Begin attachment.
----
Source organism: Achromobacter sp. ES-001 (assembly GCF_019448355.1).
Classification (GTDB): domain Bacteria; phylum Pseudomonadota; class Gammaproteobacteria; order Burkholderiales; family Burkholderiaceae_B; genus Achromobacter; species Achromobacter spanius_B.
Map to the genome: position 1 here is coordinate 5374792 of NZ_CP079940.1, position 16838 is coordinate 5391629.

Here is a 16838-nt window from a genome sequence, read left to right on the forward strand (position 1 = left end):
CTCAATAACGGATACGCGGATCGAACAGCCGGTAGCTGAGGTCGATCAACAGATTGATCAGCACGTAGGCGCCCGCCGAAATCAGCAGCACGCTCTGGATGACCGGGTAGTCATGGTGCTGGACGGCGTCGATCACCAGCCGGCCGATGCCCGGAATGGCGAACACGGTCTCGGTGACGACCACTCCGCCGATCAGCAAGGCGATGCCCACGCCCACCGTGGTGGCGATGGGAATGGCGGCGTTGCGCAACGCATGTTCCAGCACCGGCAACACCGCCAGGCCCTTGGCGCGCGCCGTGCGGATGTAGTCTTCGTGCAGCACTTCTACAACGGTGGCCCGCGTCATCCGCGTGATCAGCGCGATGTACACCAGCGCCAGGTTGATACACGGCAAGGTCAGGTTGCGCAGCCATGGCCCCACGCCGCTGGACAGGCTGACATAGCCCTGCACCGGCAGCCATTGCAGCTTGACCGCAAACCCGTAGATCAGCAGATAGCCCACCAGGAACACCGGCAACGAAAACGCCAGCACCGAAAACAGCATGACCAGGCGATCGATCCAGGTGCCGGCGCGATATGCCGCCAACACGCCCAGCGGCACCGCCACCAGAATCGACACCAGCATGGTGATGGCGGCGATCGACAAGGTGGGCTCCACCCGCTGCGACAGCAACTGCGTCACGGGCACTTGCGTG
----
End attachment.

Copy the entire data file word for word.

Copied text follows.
Source organism: Achromobacter sp. ES-001 (assembly GCF_019448355.1).
Classification (GTDB): domain Bacteria; phylum Pseudomonadota; class Gammaproteobacteria; order Burkholderiales; family Burkholderiaceae_B; genus Achromobacter; species Achromobacter spanius_B.
Map to the genome: position 1 here is coordinate 5374792 of NZ_CP079940.1, position 16838 is coordinate 5391629.

Here is a 16838-nt window from a genome sequence, read left to right on the forward strand (position 1 = left end):
CTCAATAACGGATACGCGGATCGAACAGCCGGTAGCTGAGGTCGATCAACAGATTGATCAGCACGTAGGCGCCCGCCGAAATCAGCAGCACGCTCTGGATGACCGGGTAGTCATGGTGCTGGACGGCGTCGATCACCAGCCGGCCGATGCCCGGAATGGCGAACACGGTCTCGGTGACGACCACTCCGCCGATCAGCAAGGCGATGCCCACGCCCACCGTGGTGGCGATGGGAATGGCGGCGTTGCGCAACGCATGTTCCAGCACCGGCAACACCGCCAGGCCCTTGGCGCGCGCCGTGCGGATGTAGTCTTCGTGCAGCACTTCTACAACGGTGGCCCGCGTCATCCGCGTGATCAGCGCGATGTACACCAGCGCCAGGTTGATACACGGCAAGGTCAGGTTGCGCAGCCATGGCCCCACGCCGCTGGACAGGCTGACATAGCCCTGCACCGGCAGCCATTGCAGCTTGACCGCAAACCCGTAGATCAGCAGATAGCCCACCAGGAACACCGGCAACGAAAACGCCAGCACCGAAAACAGCATGACCAGGCGATCGATCCAGGTGCCGGCGCGATATGCCGCCAACACGCCCAGCGGCACCGCCACCAGAATCGACACCAGCATGGTGATGGCGGCGATCGACAAGGTGGGCTCCACCCGCTGCGACAGCAACTGCGTCACGGGCACTTGCGTG